Revisiting putting in ‘baccer’

By RUDY COGGINS
Posted 8/5/22

You don’t see too many tobacco fields while traveling on a main highway. You’ve got to ride the country roads.

Around my house, there are numerous tobacco fields that have rich, …

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Revisiting putting in ‘baccer’

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You don’t see too many tobacco fields while traveling on a main highway. You’ve got to ride the country roads.

Around my house, there are numerous tobacco fields that have rich, green-colored leaves due to recent rains.

Pretty soon, it will be time to “put in tobaccer,” as my grandpa used to say.

I remember those summers.

Mom would drop me off at grandma’s house around 4 a.m.

After a quick breakfast, I’d climb onto the Massey Ferguson with grandpa and we’d “putt-putt” our way toward the field. Sometimes, he’d let me sit in his lap and drive, always telling me to “keep her straight boy.”

Other times, I’d sit on the back of the harvester and crop.

It wasn’t so bad until the sun decided to bake us.

Sweat always rolled down into my eyes, but I didn’t dare wipe them.

My hands were always covered in sticky tobacco gum, along with my hair, T-shirt, old jeans and boots. Unlike the “smarter” croppers sitting beside me, it never dawned on me to wear gloves.

Depending on grandpa’s mood, he’d ship me off to the big red barn in the backyard. I’d climb into the rafters and spend the day hanging sticks of “baccer.”

It got hot when that tin roof warmed up.

Talk about feeling roasted.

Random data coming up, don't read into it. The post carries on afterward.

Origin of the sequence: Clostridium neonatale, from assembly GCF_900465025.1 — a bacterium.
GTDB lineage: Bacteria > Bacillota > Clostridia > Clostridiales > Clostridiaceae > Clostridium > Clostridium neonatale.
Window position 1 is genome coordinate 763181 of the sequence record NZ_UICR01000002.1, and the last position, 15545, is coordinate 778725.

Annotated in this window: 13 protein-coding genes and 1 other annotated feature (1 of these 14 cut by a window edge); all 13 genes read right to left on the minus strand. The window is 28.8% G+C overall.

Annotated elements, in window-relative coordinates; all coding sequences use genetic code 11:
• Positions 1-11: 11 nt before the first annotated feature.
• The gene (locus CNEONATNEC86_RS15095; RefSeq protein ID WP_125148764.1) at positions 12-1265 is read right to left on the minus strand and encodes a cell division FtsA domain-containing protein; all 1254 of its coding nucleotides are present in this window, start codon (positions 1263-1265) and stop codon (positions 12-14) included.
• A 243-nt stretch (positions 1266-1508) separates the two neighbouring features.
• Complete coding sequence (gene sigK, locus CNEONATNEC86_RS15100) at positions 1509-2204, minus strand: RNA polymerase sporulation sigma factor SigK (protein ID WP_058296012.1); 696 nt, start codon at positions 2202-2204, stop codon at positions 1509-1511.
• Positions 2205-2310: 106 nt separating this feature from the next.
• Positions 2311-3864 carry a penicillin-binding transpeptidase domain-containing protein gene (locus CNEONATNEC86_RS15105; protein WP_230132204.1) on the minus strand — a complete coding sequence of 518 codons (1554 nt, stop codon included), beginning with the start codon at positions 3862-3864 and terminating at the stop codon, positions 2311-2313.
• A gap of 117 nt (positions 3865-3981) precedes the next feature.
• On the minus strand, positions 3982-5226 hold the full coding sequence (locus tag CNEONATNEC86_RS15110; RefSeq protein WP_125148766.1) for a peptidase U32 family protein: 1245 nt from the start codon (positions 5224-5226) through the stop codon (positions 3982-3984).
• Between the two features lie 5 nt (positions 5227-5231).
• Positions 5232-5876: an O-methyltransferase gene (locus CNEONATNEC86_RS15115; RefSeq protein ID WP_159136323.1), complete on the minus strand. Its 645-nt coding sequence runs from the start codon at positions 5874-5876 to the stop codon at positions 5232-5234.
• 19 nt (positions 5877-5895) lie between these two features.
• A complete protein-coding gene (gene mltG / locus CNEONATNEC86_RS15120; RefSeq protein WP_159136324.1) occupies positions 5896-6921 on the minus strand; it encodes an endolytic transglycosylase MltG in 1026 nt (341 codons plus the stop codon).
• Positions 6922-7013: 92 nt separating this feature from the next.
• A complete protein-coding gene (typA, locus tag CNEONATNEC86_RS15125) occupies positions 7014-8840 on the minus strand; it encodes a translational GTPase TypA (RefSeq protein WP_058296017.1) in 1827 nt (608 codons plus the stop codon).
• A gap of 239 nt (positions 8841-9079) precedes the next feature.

We’d leave the barn for our mid-afternoon break and seek the solace of shade underneath big oak trees. It wasn’t that much cooler, but it did provide some relief.

After another couple of hours in the “cooker,” it was time to go home.

If mom picked me up, she had a blanket covering the entire back seat. Most of the time, I’d fall asleep from being worn out.

If dad picked me up, he made me sit in the back of the truck. You couldn’t fall asleep with him because rickety ole Lula Belle didn’t miss a bump, pothole or anything else on the way home.

Speaking of home.

“Lose the clothes, kiddo,” mom would say before I stepped into the house.

After I removed every stitch I wore, I ran straight for the tub. Steam from hot water filled the bathroom and I sighed “ahhh” as I settled in for a good scrubbing.

Thinking I could have possibly fallen in and gone missing, mom always knocked on the door and asked if I was done.

I wouldn’t get out until my skin had wrinkled.

Most of the time the aroma of a home-cooked meal coaxed me out of the bathroom.

Wrapped in a towel with wet hair, I’d fix a plate and wolf everything down despite mom’s warning to chew before I swallow.

A full stomach usually put me to sleep.

I knew 4 a.m. wasn’t too far away.

Reach Rudy Coggins at rcoggins@mydailyrecord.com.

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